Is It Always Raining In the Northwest?

The short answer is that it depends on where you live. Like many other places, there is a season that brings more rain and there is a period of little rain. One of the keys to living on the Kitsap Peninsula, as we do, is to be in or near the rain shadow from the Olympic Mountains (see picture below). Depending on where you live, the rain totals can vary greatly. We are located to the right of Port Ludlow in the bottom-right corner of the map.

When we moved here two years ago, Rose was already aware of the rain shadow, having lived on Whidbey Island when her father was stationed there and later in life too. She knew that it was better to be north of Silverdale into Poulsbo or even farther north to Kingston. When you compare the average rainfall for these cities that aren’t very far apart, the difference is striking. For example, Bremerton gets an average of 51″ of precipitation, while Silverdale to its north gets 46″, and Poulsbo even farther north gets 40″. Further up the peninsula are Kingston and Hansville, which get 38″ and 33″, respectively. We settled in Hansville (top of the map below) so we are on the low end of precipitation in this area.


For some perspective, the U.S. average for precipitation is 39″ per year. Seattle gets an average of 37″, Pittsburgh gets 38″, Washington, D.C., gets 41″, and Fallon, Nevada, gets a paltry 5″ per year.

After we received our household goods in October 2016, I was able to set up my weather station. With our own station, we can view our own microclimate in the area. Other weather stations in the area can be seen too, so it’s easy to see what the weather is doing around you. The weather forecast for us is located at the bottom of the site web page.

The data below is for 2017. While our average annual precipitation is 33″, we received 38″ in 2017. This year, we are drier so far through March, with only 9.42″ versus 16.3″ in 2017. Check back at the end of the year, and I’ll post the complete 2018 data.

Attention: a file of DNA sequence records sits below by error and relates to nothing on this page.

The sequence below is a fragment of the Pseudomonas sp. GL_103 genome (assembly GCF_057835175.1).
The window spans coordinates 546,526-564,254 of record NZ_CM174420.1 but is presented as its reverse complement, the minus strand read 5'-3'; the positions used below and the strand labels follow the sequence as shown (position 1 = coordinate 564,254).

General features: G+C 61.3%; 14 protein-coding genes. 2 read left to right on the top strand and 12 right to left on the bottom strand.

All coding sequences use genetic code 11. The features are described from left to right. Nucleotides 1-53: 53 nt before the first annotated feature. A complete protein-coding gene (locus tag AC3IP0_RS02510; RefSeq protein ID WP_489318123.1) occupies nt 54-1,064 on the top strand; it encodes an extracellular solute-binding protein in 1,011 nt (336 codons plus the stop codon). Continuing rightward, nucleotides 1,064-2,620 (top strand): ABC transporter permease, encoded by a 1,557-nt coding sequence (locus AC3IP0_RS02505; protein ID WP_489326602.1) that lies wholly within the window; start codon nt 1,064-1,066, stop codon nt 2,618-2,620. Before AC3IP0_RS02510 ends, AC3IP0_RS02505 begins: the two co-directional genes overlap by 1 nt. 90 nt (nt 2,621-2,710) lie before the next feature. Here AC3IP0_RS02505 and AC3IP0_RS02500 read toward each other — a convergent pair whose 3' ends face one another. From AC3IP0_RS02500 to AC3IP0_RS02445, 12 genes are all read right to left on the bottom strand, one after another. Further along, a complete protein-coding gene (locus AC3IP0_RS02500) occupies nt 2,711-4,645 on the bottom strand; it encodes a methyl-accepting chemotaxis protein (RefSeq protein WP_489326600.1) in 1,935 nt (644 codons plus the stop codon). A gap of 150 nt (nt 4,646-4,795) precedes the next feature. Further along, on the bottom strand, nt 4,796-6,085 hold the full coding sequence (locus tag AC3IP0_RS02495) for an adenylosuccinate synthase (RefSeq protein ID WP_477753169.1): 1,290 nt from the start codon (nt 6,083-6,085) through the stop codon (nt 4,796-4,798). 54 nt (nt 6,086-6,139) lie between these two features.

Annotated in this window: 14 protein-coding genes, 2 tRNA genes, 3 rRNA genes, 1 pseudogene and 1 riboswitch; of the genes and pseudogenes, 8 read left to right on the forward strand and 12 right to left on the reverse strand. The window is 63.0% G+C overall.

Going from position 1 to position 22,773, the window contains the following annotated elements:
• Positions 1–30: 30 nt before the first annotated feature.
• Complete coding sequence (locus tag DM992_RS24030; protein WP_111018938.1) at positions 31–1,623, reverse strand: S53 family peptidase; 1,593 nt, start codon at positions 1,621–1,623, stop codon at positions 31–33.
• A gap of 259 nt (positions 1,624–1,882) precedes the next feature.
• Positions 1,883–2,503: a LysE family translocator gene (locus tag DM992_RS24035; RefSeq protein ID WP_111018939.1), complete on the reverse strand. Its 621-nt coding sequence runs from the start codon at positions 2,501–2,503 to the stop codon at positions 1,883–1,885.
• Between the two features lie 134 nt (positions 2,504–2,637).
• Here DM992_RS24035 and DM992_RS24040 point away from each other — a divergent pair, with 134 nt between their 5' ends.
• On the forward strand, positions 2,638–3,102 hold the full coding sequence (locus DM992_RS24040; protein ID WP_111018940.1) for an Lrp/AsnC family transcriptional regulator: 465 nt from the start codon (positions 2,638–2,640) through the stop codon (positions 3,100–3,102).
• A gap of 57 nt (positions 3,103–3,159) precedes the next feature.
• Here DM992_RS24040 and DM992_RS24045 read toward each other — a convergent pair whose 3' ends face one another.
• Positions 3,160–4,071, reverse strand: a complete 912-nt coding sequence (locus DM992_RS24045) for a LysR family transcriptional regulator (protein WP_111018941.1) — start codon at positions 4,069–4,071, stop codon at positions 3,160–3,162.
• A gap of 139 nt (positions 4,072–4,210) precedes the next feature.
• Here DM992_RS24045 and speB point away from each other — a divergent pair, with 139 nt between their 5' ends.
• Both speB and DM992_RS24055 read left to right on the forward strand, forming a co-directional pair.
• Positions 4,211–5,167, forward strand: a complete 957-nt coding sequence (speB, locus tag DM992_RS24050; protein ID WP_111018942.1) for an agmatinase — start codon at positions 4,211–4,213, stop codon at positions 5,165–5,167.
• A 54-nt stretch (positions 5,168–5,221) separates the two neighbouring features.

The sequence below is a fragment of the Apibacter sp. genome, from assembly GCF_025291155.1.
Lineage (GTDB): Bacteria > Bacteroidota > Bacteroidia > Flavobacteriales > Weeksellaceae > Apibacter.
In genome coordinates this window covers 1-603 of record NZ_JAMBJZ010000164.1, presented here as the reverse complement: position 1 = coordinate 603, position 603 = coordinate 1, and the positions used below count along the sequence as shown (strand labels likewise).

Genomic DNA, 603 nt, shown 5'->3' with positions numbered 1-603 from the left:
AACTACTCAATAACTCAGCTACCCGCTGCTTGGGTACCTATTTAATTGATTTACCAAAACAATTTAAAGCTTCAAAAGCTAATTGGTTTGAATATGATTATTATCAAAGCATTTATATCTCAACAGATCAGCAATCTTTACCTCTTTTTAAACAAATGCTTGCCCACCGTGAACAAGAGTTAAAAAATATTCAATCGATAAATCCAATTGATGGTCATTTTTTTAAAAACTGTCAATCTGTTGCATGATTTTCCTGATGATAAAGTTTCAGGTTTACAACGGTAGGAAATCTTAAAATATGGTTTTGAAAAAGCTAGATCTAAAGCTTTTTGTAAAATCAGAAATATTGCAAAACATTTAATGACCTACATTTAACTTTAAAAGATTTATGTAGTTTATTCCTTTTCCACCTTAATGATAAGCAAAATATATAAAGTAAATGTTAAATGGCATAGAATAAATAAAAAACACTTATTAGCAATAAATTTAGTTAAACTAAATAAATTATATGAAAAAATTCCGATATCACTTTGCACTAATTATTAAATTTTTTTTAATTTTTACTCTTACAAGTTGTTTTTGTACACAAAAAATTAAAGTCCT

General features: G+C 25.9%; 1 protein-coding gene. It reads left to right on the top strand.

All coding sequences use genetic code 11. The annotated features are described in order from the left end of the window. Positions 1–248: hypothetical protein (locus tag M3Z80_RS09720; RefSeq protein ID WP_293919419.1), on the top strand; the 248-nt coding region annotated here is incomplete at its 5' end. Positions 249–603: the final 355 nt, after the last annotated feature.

MonthAvg HighAvg LowTotal Precipitation

Where we live is definitely affected by the rain shadow and the winds. It is often raining in Silverdale, where I work and it is dry at home.

The average highs and lows from our weather station by month are also listed in the table above. Due to the proximity of the water, the highs and the lows are moderated where we live as compared to more inland. On an average summer day, the temperature at our house is a good 6° cooler than in Silverdale, where I work. Likewise, the lows in the winter aren’t as low as in other locations more inland.

What I find to be the bigger change living here is the change in daylight throughout the year and how fast it changes. These significant changes have to do with how far we are from the equator. On the Summer Solstice on June 21st, it will be light until after 9:13 p.m. In the winter, the daylight is short, but that period seems to go by quickly. We really like spring and summer when the days are long and the temperatures warm. See how much the amount of daylight changes in the table below.

DateSunriseSunsetHours of Daylight
Jan 15th7:54 am4:45 pm8h 50m
Feb 15th7:16 am5:33 pm10h 17m
Mar 15th*7:23 am7:15 pm11h 53m
Apr 15th6:20 am8:00 pm13h 40m
May 15th5:31 am8:42 pm15h 11m
Jun 15th5:10 am9:10 pm16h 01m
Jul 15th5:26 am9:04 pm15h 38m
Aug 15th6:05 am8:22 pm14h 17m
Sep 15th6:47 am7:22 pm12h 35m
Oct 15th7:29 am6:21 pm10h 52m
Nov 15th*7:16 am4:32 pm9h 16m
Dec 15th7:53 am4:17 pm8h 25m

*The times are affected by changing into and out of Daylight Saving Time

The climate here is a lot different from Fallon, where we lived for 14 years. No need to worry about the sprinklers working to water the lawn; that is taken care of by nature. Rose is having a field day planting and re-planting, and everything seems to be growing well and thriving. This isn’t that different from where I grew up in Pennsylvania, with the trees, humidity, etc. I would say that it is nicer here, though because the temperatures are more moderate due to our proximity to the water.


Leave a Reply